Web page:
When I mow the grass, it is an ecological catastrophe for some creatures, a boon to others. When I keep living roots in the soil, I increase stability and complexity of soil life.
When I plough or grow annual crops—in my garden, for example—I create havoc for many types of fungi, some of which are beneficial.
When my father sprayed his tree to “get rid of those caterpillars” the robins’ babies died shortly thereafter. On the next Sunday, we sang “This Is My Father’s World” with conflicted conviction.
When my father and brother were able to buy 45 acres of badly eroded river bottom land, they planted thousands of trees and bushes and excavated ponds and backwaters. Once they had lots of muskrats; now fewer muskrats, but sandhill cranes and otters (for the first time in about 100 years).
Hand-picking corn left virtually no waste. With mechanical corn pickers and modern “corn heads,” spilled and wasted grain increased. So did Canadian geese, snow geese, and deer.
Deer numbers locally may be declining after harsh winters partly due to competition from elk which themselves had been in decline for maybe 100 years. Deer and elk both benefit from improved hay crops, pastures, and unfenced storage of winter feed.
Improved transportation systems brought us root maggots, clubroot, and hawkweed. This prompts many people to use insecticides and herbicides which affect plant life but also the soil microorganisms, birds, and sometimes air and water quality.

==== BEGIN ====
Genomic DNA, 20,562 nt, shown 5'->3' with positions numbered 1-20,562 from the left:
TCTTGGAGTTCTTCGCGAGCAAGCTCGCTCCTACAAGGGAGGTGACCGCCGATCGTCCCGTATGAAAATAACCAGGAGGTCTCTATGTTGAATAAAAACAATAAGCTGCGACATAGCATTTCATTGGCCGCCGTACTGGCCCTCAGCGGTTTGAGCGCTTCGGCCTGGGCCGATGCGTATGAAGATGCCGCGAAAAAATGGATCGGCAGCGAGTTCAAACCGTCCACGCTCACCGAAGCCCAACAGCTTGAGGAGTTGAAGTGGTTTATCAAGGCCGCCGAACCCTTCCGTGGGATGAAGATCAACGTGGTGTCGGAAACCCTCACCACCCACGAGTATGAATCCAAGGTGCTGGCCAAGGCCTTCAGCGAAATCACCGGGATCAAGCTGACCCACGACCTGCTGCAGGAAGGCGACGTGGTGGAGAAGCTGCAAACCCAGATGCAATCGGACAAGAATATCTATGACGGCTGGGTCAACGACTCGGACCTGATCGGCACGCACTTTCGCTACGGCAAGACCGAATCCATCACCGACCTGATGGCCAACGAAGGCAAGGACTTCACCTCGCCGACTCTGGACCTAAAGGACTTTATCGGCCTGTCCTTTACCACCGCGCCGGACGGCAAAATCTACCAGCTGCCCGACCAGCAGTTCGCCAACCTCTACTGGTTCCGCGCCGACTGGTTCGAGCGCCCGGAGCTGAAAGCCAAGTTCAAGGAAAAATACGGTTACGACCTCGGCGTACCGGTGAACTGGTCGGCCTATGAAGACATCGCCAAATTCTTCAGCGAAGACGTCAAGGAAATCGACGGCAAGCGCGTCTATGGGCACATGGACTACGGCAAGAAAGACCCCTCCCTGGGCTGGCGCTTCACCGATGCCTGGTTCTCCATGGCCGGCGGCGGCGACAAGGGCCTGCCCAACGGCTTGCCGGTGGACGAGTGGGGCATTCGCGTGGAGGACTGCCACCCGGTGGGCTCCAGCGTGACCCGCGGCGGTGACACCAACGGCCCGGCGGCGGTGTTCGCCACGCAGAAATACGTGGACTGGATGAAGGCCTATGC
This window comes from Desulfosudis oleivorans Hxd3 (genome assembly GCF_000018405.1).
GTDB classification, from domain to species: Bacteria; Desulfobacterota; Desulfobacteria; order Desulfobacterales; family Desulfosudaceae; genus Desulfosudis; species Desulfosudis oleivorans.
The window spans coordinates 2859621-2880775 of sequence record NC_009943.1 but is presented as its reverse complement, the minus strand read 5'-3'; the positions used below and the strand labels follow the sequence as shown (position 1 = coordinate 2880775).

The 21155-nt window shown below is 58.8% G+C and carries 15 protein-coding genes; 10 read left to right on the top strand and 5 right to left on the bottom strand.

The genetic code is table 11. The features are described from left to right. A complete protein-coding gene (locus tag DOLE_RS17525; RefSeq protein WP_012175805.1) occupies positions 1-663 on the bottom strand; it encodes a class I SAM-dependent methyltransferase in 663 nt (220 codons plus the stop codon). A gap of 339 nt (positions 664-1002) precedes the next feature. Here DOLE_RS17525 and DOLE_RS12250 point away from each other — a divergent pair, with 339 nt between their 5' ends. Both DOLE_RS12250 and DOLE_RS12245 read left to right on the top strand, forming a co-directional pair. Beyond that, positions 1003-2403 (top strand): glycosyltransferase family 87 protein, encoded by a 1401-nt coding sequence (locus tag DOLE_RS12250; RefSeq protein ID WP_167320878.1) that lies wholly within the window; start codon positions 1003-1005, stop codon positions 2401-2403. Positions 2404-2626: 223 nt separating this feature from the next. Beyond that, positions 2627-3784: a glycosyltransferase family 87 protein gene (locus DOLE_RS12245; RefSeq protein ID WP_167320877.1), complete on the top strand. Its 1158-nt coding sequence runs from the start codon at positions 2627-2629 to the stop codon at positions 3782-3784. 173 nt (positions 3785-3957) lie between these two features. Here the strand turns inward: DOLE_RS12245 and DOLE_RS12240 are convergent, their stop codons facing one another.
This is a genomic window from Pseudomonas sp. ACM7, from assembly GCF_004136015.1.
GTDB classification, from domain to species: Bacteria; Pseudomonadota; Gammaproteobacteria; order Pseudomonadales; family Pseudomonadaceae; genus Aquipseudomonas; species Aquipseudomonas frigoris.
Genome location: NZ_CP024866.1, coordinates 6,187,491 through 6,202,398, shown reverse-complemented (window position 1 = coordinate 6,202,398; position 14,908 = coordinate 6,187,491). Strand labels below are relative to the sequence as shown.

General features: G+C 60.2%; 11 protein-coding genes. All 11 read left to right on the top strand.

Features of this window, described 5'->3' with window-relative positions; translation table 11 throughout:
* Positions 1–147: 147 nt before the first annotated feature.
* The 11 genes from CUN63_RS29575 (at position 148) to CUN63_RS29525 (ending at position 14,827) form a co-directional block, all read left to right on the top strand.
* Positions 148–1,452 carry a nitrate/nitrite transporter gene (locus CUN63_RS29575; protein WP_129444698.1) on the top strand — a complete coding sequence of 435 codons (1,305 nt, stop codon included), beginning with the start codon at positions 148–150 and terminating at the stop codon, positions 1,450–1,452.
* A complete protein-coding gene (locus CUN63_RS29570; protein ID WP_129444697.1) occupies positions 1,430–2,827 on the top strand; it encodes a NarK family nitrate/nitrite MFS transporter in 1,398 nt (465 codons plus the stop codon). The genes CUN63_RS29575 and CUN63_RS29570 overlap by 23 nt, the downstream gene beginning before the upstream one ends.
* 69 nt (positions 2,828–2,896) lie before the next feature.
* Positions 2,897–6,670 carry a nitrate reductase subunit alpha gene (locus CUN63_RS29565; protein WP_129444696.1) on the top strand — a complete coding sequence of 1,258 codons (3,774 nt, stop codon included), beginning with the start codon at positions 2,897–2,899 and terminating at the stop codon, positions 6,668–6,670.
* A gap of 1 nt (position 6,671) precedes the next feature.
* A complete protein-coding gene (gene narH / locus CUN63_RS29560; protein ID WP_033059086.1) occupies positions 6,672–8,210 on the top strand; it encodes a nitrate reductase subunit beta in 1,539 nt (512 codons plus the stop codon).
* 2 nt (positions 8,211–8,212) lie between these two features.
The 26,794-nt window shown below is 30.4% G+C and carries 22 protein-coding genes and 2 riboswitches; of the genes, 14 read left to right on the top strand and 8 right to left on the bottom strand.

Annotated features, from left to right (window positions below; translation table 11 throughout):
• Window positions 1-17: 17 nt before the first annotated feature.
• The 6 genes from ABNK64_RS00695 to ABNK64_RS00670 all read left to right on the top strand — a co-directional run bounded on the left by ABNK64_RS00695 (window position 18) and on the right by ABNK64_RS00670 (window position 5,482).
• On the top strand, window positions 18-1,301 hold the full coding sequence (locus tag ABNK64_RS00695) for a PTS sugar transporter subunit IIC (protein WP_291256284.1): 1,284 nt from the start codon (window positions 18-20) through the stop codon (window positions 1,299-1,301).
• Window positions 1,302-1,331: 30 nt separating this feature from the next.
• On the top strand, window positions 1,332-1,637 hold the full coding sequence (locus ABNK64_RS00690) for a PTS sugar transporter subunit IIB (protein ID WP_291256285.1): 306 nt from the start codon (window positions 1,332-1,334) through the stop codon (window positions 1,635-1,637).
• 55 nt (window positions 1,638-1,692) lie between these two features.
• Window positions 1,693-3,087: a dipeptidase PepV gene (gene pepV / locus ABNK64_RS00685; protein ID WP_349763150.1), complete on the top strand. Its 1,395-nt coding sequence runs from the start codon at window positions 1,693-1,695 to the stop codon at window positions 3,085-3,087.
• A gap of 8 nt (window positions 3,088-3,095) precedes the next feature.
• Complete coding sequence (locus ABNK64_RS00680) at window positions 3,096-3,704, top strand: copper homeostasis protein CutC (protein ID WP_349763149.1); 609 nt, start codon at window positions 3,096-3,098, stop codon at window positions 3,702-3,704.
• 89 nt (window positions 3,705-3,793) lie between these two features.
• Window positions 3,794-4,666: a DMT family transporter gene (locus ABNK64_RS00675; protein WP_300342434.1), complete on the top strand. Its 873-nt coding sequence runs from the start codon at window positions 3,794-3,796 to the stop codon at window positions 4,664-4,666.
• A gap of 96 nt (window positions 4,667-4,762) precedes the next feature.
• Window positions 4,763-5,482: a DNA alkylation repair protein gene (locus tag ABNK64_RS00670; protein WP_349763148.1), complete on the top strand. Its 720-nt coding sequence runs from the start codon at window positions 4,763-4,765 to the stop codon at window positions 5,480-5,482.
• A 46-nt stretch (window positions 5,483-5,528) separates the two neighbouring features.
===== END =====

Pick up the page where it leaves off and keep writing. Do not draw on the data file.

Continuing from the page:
In the Bulkley Valley there are relatively few areas of natural grasslands. When I manage my land for hay and pasture, I am—in effect—trying to turn a marsh, swamp, or forest into a prairie. Not as radical a change as turning a forest into a strip mall, but a pretty major change for all the created life on and around the property of which I am privileged to be a steward.
The person who thinks she or he is not part of the web of life must be wearing blinkers. How we use land, water, and air is not a question we can avoid. One way or another humans are affecting all sorts of things. In Canada, one of the best ways to begin to respond to our land use is through participation in the Environmental Farm Plan program. Another way to face decision-making that affects everything and everyone is to talk to each other. Experts abound. Pressure groups of one type or another are happy to tell you what you might or might not do. But your neighbouring land-owners are also a valuable resource. When we take time to discuss over coffee or during the breaks at agricultural meetings, we often learn as much from each other as we do from the speakers. Getting answers to questions about land stewardship is too important to leave to chance. Let’s keep an eye out for and talk about the decisions we make or don’t make.
I’d love to hear your thoughts on decisions you’re making and what you see happening.
You can read more from Curt here.
Thank you for this lovely piece. As usual, I like writing that mirrors my own beliefs.
My experience has been that the more I focus on ecological thinking and practice, the better things get on the property I manage. The water leaving our ranch is much more clear than the river it flows into. We field calls weekly from people who want to hunt the huge flocks of wild turkeys in our pastures. I get to watch Kestrels and Harriers work every day; all good signs of a healthy ecosystem, I think.
My only concern is that I seem to be running out of obvious eco-projects to work on. I may have to begin looking for another property to experiment on.
Thank you again.
Comments are closed.